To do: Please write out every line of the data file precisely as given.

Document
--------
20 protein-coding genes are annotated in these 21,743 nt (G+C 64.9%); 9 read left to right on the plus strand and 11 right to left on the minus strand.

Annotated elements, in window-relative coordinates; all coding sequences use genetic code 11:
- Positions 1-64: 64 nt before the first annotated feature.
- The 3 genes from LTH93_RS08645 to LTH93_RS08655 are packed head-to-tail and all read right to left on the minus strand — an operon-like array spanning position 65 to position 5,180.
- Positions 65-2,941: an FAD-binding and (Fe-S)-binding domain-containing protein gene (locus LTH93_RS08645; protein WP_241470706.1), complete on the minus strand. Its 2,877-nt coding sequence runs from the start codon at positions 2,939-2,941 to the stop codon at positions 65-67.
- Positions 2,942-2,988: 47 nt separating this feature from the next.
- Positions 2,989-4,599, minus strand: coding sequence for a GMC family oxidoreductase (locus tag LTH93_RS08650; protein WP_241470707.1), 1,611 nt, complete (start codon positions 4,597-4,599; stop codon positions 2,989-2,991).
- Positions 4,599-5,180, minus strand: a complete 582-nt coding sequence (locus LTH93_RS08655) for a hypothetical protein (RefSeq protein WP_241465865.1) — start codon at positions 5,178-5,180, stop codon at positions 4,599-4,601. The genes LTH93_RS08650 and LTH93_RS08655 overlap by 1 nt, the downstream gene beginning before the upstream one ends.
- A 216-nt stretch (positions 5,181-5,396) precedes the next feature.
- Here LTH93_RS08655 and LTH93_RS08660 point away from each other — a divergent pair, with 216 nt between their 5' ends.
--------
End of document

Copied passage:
20 protein-coding genes are annotated in these 21,743 nt (G+C 64.9%); 9 read left to right on the plus strand and 11 right to left on the minus strand.

Annotated elements, in window-relative coordinates; all coding sequences use genetic code 11:
- Positions 1-64: 64 nt before the first annotated feature.
- The 3 genes from LTH93_RS08645 to LTH93_RS08655 are packed head-to-tail and all read right to left on the minus strand — an operon-like array spanning position 65 to position 5,180.
- Positions 65-2,941: an FAD-binding and (Fe-S)-binding domain-containing protein gene (locus LTH93_RS08645; protein WP_241470706.1), complete on the minus strand. Its 2,877-nt coding sequence runs from the start codon at positions 2,939-2,941 to the stop codon at positions 65-67.
- Positions 2,942-2,988: 47 nt separating this feature from the next.
- Positions 2,989-4,599, minus strand: coding sequence for a GMC family oxidoreductase (locus tag LTH93_RS08650; protein WP_241470707.1), 1,611 nt, complete (start codon positions 4,597-4,599; stop codon positions 2,989-2,991).
- Positions 4,599-5,180, minus strand: a complete 582-nt coding sequence (locus LTH93_RS08655) for a hypothetical protein (RefSeq protein WP_241465865.1) — start codon at positions 5,178-5,180, stop codon at positions 4,599-4,601. The genes LTH93_RS08650 and LTH93_RS08655 overlap by 1 nt, the downstream gene beginning before the upstream one ends.
- A 216-nt stretch (positions 5,181-5,396) precedes the next feature.
- Here LTH93_RS08655 and LTH93_RS08660 point away from each other — a divergent pair, with 216 nt between their 5' ends.